The Catholic Medical Association convened its 88th annual educational conference recently in Nashville, Tennessee. This was the second time I have attended the national conference, and my bride accompanied me as well. There were approximately 900 attendees, which set a record.
About half were physicians and the rest were health care workers and spouses. I can attest that there are many health care workers in this country who are fully dedicated to upholding the principles of the Catholic faith, and the numbers are growing.
The conference focused on the increasing problem of burnout in health care professionals. Studies have shown that approximately 50% of physicians are burned out. The suicide rate is three times higher than the normal population.
We live in a troubled world that puts all kinds of demands on the health care worker. The demands of our government to use electronic medical records has put a great strain on the doctor-patient relationship and has contributed to feeling less joy and satisfaction as we attend to our fellow man. Doctors no longer feel that they are in control and are treated just as any other employee in a large system. Through all this, there is a diminished sense of personal accomplishment and meaning.
The first day started, as every day does at these conferences, with a 7 a.m. Mass that was attended by close to 100% of the attendees. We were honored to have the Most Rev. James D. Conley, Bishop of Lincoln, concelebrate Mass with the 20 priests attending the conference. He told us: “This week you gather to reflect on the truth that we work hand in hand with the divine physician, as His assistants, to glorify the Lord of all Life. It is only when we have the humility to acknowledge that we are often powerless and in need of being healed ourselves that we are able to step aside and let the grace and divine power work through us. Then we can admit that there is a deeper restoration beyond a physical cure, taking into account the needs of the whole person.”
One of the early speakers urged us to start our day in health care with what she called a “stress inoculation.” Before we see our first patient, we must pray for patience and fortitude. We must prepare ourselves, with the help of the Holy Spirit, to serve those people who may be difficult to attend to.
Another speaker discussed “compassion fatigue.” With dozens of similar encounters every day, the health care worker can gradually become less engaged with the patients’ problems and eventually lose compassion for the pain and suffering they see in their patients. One presenter discussed how to resist the provider-of-services model and recover the intrinsic rewards of practicing good medicine.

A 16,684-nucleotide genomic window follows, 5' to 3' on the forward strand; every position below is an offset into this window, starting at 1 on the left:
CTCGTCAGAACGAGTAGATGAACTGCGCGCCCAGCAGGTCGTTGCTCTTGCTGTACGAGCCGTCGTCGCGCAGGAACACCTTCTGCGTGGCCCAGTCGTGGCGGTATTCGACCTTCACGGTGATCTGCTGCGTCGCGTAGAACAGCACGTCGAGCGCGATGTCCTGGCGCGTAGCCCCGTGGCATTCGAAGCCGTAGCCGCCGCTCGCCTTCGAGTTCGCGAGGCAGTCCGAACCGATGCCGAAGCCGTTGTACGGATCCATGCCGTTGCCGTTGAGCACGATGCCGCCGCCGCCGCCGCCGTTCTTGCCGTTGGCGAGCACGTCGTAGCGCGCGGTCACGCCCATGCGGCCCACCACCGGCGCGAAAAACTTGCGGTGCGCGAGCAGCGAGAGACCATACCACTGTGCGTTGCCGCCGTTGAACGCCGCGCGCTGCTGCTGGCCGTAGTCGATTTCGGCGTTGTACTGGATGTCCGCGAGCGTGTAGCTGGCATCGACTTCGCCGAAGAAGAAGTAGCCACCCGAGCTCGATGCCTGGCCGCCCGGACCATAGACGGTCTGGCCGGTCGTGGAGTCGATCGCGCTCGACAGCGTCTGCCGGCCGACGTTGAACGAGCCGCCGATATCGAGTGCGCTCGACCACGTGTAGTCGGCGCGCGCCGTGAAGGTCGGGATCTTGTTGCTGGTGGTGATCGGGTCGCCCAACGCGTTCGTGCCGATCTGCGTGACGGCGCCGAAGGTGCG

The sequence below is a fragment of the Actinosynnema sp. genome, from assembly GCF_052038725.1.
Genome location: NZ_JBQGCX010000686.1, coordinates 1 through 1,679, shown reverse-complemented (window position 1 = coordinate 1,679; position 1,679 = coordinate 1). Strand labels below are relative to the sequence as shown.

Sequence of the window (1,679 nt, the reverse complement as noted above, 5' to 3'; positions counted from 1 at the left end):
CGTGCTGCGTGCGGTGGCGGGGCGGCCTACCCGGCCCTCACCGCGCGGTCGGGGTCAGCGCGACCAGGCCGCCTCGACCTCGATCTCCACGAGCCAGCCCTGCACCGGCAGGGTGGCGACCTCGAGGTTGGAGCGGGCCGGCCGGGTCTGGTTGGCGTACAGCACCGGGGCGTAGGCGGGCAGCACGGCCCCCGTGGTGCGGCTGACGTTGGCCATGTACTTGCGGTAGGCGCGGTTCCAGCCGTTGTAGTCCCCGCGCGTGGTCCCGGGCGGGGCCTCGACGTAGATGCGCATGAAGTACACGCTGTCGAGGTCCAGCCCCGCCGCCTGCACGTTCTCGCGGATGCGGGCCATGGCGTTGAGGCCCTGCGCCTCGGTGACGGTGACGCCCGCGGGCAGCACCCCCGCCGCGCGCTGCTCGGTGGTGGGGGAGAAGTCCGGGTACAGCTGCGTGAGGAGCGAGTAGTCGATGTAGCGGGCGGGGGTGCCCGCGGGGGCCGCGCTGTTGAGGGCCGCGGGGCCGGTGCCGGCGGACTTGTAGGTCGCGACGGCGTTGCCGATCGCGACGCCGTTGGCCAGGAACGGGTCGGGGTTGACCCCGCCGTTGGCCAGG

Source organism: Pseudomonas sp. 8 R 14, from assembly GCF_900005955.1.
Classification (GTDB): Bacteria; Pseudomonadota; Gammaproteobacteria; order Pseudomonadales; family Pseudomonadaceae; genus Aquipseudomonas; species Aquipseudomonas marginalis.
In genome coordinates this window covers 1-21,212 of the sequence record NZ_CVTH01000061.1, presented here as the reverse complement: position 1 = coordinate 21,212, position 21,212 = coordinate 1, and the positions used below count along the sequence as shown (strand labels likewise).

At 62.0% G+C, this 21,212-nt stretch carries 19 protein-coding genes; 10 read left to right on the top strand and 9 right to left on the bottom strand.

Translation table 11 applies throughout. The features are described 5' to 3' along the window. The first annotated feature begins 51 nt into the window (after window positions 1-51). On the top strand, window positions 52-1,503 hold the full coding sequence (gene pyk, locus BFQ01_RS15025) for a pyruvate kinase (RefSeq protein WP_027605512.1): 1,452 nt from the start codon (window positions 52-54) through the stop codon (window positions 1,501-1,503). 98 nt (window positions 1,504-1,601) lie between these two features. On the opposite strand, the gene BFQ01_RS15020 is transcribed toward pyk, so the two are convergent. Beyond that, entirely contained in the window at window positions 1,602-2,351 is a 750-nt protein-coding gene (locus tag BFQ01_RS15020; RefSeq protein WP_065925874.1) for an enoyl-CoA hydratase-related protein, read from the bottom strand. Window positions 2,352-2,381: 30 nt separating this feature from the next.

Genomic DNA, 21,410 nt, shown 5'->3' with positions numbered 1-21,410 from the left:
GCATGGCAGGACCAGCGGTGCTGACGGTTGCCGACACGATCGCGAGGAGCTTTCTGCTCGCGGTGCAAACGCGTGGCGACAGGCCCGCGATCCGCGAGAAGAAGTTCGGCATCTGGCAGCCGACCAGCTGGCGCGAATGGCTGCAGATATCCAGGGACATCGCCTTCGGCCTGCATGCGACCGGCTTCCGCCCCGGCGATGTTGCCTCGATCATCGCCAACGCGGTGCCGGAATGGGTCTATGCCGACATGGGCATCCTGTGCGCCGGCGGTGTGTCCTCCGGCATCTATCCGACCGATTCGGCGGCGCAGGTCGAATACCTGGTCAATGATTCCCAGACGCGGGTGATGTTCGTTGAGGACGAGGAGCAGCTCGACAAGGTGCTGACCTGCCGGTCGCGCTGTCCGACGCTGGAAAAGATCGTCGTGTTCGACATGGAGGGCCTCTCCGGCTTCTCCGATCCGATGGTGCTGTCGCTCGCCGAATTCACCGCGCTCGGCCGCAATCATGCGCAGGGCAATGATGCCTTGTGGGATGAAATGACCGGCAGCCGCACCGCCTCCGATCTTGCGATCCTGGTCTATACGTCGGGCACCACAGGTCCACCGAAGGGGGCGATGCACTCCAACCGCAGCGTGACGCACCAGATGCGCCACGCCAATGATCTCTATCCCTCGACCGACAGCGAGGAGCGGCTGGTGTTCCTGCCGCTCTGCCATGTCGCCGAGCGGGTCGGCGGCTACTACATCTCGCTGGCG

Our administrators want physicians to see more and more patients and to impeccably document the encounter so they can charge more and increase profits for the owners of the medical system. This speaker asked us to reject the idea of setting aside our personal convictions and to maintain our personal beliefs as we recover the Christian vision for our work. He urged us to stay focused on each patient and to reject becoming detached. This will ultimately prevent us from heading down the path to burnout.
Multiple speakers suggested a regular plan of exercise to reduce stress and depression. There is not only proof for the favorable chemical changes in the brain with exercise, but they also presented imaging studies that show improvement and strengthening of the hippocampus and amygdala, which are key areas of the brain that can help us maintain happiness and fulfillment.
Several presentations discussed the importance of gratitude, and one suggested writing down three blessings each day to stay focused on “the good stuff.” Your happiness hormones — dopamine and serotonin — actually go up in the brain if you practice gratitude. And get this: There is actually scientific data showing that those who practice gratitude actually live longer!
It became abundantly clear during the very first day of the conference that the tools described by speakers to help heal burnout were just as apropos to any profession, not just doctors and health care workers. My wife attested to the fact that all in attendance were inspired and rejuvenated. If you work in a factory, serve in a restaurant or are a stay-at-home mom, you are at risk for burnout. Do not lose sight of your meaning in life. We are all soldiers for Christ. Small contributions are meaningful especially when done with love.
The conference chairman stated it eloquently: “True happiness in any vocation comes from accepting the burden of the cross, knowing that true happiness comes at the feet of Jesus Christ.” From my perspective, if I can remember to see the face of Christ in each person I attend to, I can continue to be joyful and fulfilled. The antidote for burnout is Jesus Christ.
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